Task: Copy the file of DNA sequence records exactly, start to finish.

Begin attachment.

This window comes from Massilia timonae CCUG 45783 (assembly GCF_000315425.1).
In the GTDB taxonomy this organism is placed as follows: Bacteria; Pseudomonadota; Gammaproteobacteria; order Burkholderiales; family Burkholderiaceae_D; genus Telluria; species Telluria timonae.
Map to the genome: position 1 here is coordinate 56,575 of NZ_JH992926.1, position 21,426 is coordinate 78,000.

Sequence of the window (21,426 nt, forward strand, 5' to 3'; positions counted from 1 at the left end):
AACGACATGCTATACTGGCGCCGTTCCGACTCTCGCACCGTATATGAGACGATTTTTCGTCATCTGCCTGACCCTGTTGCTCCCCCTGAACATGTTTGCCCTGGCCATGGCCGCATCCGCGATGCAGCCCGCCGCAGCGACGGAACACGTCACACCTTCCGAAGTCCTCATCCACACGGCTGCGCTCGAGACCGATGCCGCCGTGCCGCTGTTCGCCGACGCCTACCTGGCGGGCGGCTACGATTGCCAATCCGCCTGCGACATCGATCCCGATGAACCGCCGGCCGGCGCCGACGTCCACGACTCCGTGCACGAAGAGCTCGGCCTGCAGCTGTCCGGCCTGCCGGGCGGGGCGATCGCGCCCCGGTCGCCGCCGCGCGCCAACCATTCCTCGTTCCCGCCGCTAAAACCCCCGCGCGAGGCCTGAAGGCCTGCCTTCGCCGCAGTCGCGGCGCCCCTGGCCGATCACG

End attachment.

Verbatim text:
This window comes from Massilia timonae CCUG 45783 (assembly GCF_000315425.1).
In the GTDB taxonomy this organism is placed as follows: Bacteria; Pseudomonadota; Gammaproteobacteria; order Burkholderiales; family Burkholderiaceae_D; genus Telluria; species Telluria timonae.
Map to the genome: position 1 here is coordinate 56,575 of NZ_JH992926.1, position 21,426 is coordinate 78,000.

Sequence of the window (21,426 nt, forward strand, 5' to 3'; positions counted from 1 at the left end):
AACGACATGCTATACTGGCGCCGTTCCGACTCTCGCACCGTATATGAGACGATTTTTCGTCATCTGCCTGACCCTGTTGCTCCCCCTGAACATGTTTGCCCTGGCCATGGCCGCATCCGCGATGCAGCCCGCCGCAGCGACGGAACACGTCACACCTTCCGAAGTCCTCATCCACACGGCTGCGCTCGAGACCGATGCCGCCGTGCCGCTGTTCGCCGACGCCTACCTGGCGGGCGGCTACGATTGCCAATCCGCCTGCGACATCGATCCCGATGAACCGCCGGCCGGCGCCGACGTCCACGACTCCGTGCACGAAGAGCTCGGCCTGCAGCTGTCCGGCCTGCCGGGCGGGGCGATCGCGCCCCGGTCGCCGCCGCGCGCCAACCATTCCTCGTTCCCGCCGCTAAAACCCCCGCGCGAGGCCTGAAGGCCTGCCTTCGCCGCAGTCGCGGCGCCCCTGGCCGATCACG